• 32'
  • Author : Stéphane Haussy
  • 02-07-2009
  • Master : 1793

Borneo, the slaughtered forest | France 2 | Envoyé Spécial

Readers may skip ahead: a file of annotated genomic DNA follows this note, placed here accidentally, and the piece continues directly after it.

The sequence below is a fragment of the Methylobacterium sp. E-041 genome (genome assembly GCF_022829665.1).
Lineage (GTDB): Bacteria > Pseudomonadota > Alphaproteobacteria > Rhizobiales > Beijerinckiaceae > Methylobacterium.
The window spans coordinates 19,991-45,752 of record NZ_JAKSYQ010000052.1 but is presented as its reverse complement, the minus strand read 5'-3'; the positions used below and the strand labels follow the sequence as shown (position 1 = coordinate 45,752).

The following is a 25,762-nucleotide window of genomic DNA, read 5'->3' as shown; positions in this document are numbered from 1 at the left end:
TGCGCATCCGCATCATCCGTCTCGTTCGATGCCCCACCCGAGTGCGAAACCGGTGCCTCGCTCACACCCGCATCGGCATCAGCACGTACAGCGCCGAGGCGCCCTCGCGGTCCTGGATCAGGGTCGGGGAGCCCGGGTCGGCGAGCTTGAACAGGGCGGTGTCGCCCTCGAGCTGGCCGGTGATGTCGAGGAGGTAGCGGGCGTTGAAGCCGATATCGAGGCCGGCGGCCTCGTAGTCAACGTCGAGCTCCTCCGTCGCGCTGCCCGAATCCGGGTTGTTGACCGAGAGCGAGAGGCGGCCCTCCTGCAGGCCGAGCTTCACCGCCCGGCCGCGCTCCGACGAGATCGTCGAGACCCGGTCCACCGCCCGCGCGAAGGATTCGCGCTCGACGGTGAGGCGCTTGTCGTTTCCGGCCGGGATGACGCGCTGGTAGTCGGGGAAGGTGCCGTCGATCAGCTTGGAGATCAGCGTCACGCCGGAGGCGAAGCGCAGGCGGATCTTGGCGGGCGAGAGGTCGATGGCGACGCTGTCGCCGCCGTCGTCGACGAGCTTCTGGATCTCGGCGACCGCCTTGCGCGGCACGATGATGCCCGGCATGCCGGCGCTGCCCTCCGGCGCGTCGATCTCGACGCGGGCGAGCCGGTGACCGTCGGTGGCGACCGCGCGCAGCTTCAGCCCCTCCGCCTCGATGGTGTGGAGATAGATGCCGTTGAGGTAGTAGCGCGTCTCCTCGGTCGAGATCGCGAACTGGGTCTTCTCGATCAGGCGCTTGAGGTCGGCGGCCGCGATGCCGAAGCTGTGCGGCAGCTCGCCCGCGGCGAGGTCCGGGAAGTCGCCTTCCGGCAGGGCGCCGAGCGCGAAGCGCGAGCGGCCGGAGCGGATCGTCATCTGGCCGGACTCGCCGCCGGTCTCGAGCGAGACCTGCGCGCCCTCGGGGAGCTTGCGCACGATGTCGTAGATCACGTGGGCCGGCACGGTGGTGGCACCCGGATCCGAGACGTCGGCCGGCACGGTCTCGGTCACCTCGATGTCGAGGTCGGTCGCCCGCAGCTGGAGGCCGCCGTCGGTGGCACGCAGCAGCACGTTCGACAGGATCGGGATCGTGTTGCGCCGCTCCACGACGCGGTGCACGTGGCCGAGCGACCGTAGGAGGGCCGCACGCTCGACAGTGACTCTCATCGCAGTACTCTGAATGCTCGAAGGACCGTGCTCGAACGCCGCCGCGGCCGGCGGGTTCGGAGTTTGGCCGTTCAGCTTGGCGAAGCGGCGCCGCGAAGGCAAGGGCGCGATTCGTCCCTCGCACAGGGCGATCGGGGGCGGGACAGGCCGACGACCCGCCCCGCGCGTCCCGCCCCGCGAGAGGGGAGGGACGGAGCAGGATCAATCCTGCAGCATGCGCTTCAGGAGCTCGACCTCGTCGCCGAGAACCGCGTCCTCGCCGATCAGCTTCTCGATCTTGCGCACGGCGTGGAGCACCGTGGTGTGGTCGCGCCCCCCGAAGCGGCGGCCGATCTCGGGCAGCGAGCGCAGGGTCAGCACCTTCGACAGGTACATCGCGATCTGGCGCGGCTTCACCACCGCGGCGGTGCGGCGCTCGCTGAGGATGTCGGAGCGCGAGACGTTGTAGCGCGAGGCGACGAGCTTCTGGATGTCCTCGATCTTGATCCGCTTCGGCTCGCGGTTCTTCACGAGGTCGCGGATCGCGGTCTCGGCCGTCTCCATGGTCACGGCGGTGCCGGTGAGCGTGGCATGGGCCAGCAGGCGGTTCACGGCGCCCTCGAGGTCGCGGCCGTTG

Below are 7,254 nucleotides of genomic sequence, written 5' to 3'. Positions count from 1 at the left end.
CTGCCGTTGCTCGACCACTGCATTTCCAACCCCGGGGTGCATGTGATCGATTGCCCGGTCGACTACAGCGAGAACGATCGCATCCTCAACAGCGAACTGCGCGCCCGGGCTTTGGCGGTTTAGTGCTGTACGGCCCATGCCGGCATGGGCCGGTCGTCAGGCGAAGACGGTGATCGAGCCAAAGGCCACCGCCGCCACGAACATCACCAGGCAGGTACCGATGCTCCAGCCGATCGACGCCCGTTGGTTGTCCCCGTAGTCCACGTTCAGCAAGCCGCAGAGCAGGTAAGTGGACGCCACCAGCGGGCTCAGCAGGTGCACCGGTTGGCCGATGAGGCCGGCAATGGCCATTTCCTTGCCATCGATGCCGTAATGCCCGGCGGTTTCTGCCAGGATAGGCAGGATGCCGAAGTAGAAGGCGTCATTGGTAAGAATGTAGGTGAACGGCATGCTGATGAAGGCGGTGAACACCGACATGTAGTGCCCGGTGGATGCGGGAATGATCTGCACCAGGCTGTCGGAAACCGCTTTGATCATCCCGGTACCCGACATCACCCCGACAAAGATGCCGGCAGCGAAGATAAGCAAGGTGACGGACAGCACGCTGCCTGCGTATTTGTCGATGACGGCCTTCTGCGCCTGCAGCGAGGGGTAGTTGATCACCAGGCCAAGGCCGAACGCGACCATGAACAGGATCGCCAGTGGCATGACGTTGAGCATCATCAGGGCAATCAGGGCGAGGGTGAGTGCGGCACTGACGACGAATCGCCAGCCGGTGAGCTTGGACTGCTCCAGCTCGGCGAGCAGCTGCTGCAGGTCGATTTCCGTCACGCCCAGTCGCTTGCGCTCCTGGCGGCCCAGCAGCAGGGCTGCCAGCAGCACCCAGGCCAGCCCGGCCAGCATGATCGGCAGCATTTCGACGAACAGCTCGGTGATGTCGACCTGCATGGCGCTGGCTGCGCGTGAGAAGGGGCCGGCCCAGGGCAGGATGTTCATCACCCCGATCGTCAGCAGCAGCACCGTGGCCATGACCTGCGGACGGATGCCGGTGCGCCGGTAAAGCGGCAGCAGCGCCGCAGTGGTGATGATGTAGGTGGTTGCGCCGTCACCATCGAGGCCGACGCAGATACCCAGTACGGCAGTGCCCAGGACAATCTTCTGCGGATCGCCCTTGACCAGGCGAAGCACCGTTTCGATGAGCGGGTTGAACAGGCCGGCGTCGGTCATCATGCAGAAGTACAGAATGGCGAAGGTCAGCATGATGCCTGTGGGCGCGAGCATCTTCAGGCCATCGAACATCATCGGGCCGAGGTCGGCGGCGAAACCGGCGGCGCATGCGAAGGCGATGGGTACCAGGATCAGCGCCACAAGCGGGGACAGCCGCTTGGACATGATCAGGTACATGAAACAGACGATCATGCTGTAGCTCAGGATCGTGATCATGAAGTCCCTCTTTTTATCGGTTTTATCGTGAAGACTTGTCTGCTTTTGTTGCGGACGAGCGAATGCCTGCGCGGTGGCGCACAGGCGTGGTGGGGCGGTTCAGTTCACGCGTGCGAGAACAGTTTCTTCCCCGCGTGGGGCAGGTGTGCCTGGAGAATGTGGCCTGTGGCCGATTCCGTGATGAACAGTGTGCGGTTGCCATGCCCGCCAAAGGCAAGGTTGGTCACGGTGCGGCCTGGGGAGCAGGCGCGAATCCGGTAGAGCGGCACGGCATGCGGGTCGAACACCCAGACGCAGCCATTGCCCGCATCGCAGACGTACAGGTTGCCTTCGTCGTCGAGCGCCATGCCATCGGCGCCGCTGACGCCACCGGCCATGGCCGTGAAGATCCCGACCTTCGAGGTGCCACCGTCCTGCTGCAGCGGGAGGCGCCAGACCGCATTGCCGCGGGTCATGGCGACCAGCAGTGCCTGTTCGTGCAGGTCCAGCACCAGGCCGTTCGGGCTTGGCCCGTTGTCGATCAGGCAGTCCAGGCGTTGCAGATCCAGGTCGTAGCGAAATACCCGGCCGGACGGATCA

The name evokes exoticism, explorers and the far end of the world: the island of Borneo in Indonesia. However, the tropical forest is threatened with destruction. Every 15 seconds, according to experts, the forest in Indonesia shrinks by the size of a soccer pitch. Industrialists are destroying it with chainsaw and bulldozer and replacing the trees with plantations of palm oil. It’s the cheapest oil in the world and much sought-after by the food industry?you find it in pastries, potato chips, croutons, lyophilized (freeze-dried) soups, etc. Palm oil is also an excellent fuel for diesel engines. Indonesia produces 20 million tonnes of this vegetable oil every year, supplying the whole world. However, this deforestation is creating other victims: animal species. In this inhospitable jungle a Frenchman, Aurélien Brûlé, has decided to devote his life to protecting the animals threatened by deforestation, notably gibbons, a species of monkey. He moved to Borneo 11 years ago. Everyone calls him Chanee. A native of Fréjus in the Var, he set up an NGO to rescue gibbons. As the forest disappears the monkeys are left on the ground at the mercy of poachers. They are also victims of disease. The gibbon could be the first species of great ape to disappear permanently. Stéphane Haussy and Vincent Reynaud met the people whose land is being requisitioned by the big palm oil companies. Those who opposed deforestation are in prison. Some villagers are also suffering from diseases: the waters of a lake in Borneo are contaminated by toxic waste from the plantations. Tanker trucks supply drinking water to the villages. We have also investigated the conditions under which the factories produce palm oil.